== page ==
The concept of climate stress testing is increasingly gaining attention among regulators and financial institutions.

October 18, 2021

Climate Stress Tests #3: How to Pursue a Climate Stress Test

In the third of ISS ESG’s series on Climate Stress Testing, the Climate team examines some of the key practical steps that financial institutions should consider when conducting a Stress Test.

The concept of climate stress testing is increasingly gaining attention among regulators and financial institutions. The Dutch central bank announced as early as 2017 that they would introduce stress tests to ensure financial stability in the face of increasing climate risks. More recently, French authorities have conducted a pilot test on banks and insurance companies to measure resilience to climate change, and the Bank of England is currently in the process of performing a climate stress test of a similar kind. The European Central Bank has released their climate risk stress testing results for the European Union, finding that financial stability risks from climate change tend to be concentrated in certain sectors, geographies, and firms, and that they are strongly path-dependent.

The assessment of climate-related risk on a broader scale goes back to 2017 when the Task Force on Climate-related Financial Disclosures (TCFD), established by the Financial Stability Board (FSB), released its first set of recommendations. The resulting framework had, and still has, a dual purpose:

  • To support informed investment, credit, and insurance underwriting decisions; and
  • To enable investors and regulators to better understand climate-related risks associated with financial institutions.

In addition to climate-related governance structures and strategies, the recommendations explicitly refer to climate-related metrics to be reported on and scenario analyses to be conducted by financial companies. Building on this framework, financial companies have since started collecting an increasing amount of climate-related data on their portfolios. Climate stress testing builds on this foundation.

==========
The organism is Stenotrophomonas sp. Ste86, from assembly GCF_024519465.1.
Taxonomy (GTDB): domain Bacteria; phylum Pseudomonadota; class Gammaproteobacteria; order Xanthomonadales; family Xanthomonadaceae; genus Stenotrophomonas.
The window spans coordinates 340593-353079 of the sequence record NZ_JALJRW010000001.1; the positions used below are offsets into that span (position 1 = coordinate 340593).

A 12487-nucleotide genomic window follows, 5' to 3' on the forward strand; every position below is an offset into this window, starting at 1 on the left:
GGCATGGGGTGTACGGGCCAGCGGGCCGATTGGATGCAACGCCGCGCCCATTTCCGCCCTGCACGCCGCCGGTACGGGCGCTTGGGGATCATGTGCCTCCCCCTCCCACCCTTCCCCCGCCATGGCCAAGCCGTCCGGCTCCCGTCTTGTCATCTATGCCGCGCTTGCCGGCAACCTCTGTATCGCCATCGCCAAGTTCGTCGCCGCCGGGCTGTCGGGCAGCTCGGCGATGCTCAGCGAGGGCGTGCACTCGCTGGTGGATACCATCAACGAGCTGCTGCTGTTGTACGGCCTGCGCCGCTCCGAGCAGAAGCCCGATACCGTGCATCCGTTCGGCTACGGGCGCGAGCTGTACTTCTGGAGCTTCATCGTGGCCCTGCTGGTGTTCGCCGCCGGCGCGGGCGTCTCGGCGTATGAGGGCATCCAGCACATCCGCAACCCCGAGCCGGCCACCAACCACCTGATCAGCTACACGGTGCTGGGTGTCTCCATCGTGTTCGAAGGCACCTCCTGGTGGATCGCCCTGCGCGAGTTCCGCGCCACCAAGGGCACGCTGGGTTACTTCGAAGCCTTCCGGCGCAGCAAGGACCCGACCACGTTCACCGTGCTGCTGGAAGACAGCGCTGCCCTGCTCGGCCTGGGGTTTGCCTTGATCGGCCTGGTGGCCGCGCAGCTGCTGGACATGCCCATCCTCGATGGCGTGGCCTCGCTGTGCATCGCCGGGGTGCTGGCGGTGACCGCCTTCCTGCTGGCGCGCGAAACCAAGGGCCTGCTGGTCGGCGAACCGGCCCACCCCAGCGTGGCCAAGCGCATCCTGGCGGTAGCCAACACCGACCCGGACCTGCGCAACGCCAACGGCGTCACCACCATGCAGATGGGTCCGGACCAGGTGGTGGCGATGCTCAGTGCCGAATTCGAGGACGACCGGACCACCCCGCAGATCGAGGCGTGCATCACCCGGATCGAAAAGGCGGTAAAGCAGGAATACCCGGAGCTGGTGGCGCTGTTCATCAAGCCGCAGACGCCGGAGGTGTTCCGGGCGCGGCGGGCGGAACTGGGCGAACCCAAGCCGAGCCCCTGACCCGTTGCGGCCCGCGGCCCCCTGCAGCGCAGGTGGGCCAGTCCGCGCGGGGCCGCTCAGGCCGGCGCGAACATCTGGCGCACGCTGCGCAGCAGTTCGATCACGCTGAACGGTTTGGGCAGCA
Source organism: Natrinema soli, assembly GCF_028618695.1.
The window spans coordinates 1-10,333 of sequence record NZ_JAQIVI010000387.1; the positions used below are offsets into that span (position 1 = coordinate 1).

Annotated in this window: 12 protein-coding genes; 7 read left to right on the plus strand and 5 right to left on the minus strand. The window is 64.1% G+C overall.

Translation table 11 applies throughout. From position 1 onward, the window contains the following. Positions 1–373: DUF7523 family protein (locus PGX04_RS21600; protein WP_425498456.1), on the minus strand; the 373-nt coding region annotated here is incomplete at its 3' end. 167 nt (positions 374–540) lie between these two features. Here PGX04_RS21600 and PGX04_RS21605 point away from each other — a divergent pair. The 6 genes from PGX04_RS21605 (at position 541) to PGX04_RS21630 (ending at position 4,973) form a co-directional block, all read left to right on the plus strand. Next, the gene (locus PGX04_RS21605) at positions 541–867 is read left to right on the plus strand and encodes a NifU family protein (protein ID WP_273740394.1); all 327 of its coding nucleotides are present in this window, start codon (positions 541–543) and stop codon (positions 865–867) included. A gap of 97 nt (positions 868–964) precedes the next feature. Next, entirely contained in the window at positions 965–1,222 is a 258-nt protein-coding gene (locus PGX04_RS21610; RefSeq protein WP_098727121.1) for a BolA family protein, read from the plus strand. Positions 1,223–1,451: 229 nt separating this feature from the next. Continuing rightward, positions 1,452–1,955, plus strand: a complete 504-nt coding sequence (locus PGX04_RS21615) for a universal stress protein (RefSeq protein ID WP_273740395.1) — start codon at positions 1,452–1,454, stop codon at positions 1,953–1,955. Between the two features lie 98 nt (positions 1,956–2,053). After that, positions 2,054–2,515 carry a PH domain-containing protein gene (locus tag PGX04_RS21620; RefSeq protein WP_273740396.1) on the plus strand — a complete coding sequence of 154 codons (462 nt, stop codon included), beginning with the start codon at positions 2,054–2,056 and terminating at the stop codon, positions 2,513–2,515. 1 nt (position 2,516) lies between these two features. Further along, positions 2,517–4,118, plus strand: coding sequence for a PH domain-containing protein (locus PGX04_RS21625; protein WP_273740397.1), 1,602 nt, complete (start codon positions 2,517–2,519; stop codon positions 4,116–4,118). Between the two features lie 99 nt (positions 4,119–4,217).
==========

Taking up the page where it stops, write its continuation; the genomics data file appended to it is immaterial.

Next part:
Before diving further into climate stress testing, it is crucial to understand the intent and the reasoning behind conventional stress tests. As the 2007-2008 global financial crisis (GFC) demonstrated, financial institutions can find themselves the subject of contagion and large-scale systemic risk. In the aftermath of the GFC, stress testing was used to preemptively estimate a bank’s solvency and overall health in periods of hypothetical external shocks and market distress. This process serves not only as an internal risk management tool for financial institutions but also allows supervisory authorities to impose higher minimum capital requirements as a buffer to shocks if they find insufficient resilience in the financial system.

Key focus areas for stress testing extend from liquidity risk to credit risk, market risk, and others. Shocks in interest rates, equity and debt market prices, commodity prices, and similar are commonly used as scenario factors for stress testing analysis. The Bank for International Settlements summarizes stress testing principles as follows:

“All material and relevant risk should be considered, and all applied stresses need to be sufficiently severe to obtain meaningful insights about a bank’s resilience.”

This means that scenarios should address a financial institution’s core vulnerabilities and try to identify risk concentrations. The underlying data needs to be timely, accurate, and complete, as well as available at a sufficiently granular level.

This approach works reasonably well for conventional stress tests due to the availability of historic data and the ability to calibrate factors from past economic shocks. When thinking about climate stress tests, however, regulators need to rely on predicted data. Past climate shocks are likely not indicative of future ones and, most importantly, relevant data is not widely available. In addition, as the analysis must extend much further into the future than a mere two to five years, the uncertainty and risk regarding both the physical impacts of climate change and the resulting societal and policy responses is compounded.